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Friday, Sep 22, 2023 | Latest Print Edition

Embry-Riddle evacuates more than 40 planes to Auburn as Irma approaches

Forty-two planes owned by the Embry-Riddle Aeronautical University evacuated from Daytona, Florida, to Auburn University Regional Airport on Saturday to avoid being damaged by Hurricane Irma as she approaches the Florida peninsula.

Many of the planes would land within minutes of each other with the first aircraft arriving at 3:30 a.m. and the last one at 7:30 a.m.

“For a brief moment in time, Auburn’s going to be the busiest airport in the Southeast," said Steve Swartz, a flight instructor for Auburn University’s flight school.

In 2004, many of Embry-Riddle’s planes were damaged by Hurricane Charley, and since then, Embry-Riddle has been evacuating planes to Auburn. Irma, now a powerful Category 3 Hurricane, is preparing to make landfall early Sunday morning in South Florida.

For the last several days, Floridians have been evacuating further north to escape the most powerful parts of the Hurricane. But the eye of the weakened storm is expected to pass just east of Auburn next week, and if that happens, Swartz said the planes could have to be evacuated further north. It will likely be a tropical storm at that point, according to the National Weather Service.

But for now, Airport Assistant Director Todd Storey the airport is happy to provide the space and the help.

The planes were flown by Embry-Riddle students and faculty who are planning to stay here until there is no longer any threat from Irma. When asked how long the pilots would be in Auburn, flight instructor and Embry-Riddle student Matthew Mackenstein said probably until Tuesday or Wednesday.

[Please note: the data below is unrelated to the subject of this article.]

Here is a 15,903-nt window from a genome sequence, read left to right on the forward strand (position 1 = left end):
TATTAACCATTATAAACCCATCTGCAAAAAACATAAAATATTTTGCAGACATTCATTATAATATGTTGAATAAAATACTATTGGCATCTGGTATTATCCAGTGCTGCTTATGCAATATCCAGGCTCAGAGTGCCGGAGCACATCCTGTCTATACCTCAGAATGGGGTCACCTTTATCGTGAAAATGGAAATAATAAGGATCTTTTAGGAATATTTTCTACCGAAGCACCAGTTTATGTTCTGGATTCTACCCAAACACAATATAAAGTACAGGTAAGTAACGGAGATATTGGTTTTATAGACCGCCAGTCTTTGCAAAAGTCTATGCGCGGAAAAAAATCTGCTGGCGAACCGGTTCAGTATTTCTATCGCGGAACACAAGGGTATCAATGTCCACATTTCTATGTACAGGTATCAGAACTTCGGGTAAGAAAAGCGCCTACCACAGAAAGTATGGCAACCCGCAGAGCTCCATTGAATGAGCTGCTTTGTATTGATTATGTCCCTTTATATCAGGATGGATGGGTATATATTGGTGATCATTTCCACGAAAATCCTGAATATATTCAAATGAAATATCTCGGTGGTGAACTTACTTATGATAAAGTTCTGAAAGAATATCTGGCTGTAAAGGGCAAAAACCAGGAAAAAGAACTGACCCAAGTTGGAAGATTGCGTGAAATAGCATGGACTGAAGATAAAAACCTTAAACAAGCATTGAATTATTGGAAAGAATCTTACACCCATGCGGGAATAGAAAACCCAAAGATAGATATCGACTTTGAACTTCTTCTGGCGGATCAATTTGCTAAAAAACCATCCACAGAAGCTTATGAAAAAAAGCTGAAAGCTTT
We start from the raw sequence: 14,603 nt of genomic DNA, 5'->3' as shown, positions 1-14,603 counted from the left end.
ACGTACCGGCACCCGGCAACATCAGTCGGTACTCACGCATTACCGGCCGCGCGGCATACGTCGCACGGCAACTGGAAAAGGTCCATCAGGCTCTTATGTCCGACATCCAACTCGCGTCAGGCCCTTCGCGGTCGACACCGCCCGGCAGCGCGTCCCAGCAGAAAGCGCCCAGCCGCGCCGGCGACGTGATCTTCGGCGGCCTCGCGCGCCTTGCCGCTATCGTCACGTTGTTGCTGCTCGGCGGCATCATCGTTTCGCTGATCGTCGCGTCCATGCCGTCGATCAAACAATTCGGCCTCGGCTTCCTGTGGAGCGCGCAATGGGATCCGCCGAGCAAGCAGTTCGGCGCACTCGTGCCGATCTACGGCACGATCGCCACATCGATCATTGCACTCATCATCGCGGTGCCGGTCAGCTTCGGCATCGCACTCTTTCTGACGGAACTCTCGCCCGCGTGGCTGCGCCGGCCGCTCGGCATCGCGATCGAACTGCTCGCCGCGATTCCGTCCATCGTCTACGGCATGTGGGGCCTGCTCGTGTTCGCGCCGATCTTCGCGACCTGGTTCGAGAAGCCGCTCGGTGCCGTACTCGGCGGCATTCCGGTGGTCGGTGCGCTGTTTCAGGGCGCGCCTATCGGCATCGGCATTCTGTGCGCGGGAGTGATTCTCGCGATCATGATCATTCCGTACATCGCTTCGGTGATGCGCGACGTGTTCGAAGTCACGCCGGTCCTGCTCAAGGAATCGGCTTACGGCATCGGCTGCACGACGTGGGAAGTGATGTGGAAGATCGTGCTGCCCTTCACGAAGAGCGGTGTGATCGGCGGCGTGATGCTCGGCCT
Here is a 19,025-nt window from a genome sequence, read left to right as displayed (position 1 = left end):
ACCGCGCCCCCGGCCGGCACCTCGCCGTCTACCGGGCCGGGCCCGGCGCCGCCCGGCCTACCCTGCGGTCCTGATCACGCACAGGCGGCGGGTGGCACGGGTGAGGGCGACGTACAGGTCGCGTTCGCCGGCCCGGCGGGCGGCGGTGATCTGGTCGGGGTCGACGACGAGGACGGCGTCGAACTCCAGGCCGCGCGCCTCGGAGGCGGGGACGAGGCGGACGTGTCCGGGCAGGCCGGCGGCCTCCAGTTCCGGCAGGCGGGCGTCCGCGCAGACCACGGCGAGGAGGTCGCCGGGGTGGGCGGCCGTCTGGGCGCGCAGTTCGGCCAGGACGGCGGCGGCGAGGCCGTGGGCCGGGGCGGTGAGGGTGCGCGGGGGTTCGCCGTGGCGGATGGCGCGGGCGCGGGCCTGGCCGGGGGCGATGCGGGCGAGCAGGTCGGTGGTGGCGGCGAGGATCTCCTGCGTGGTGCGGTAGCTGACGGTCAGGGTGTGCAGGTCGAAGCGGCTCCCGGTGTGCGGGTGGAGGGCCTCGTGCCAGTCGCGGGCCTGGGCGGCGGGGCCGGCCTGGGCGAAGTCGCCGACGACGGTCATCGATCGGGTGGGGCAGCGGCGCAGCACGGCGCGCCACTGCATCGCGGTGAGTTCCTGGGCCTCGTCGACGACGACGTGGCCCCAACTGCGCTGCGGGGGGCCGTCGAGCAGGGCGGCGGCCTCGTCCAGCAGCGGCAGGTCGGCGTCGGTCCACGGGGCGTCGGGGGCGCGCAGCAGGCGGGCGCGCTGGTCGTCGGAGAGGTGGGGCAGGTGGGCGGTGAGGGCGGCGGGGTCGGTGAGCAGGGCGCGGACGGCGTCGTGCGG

After landing on Runway 36, each plane was escorted by a pilot truck to the west tarmac where a waiting van would shuttle pilots to the terminal area.

“Very excited to come here, first time in Auburn, I’d like to see some new places, some new people," said Mackenstein, shortly after landing in Auburn.

Auburn student volunteers came to the airport terminal to welcome and help pilots. 

Auburn students are enthusiastic about Aviation and willing to provide support, which is a good testament to what Auburn University’s about, Storey said.

Seth Swiecichowski, who is a certified pilot and an Auburn freshman studying aerospace, was one of the students who volunteered to come Saturday morning.

"[I] know that their fleet was destroyed a couple years ago, and I just wanted to help out," Swiecichowski said.

Many Auburn residents and children also came to AUO this morning to watch the planes arrive. 

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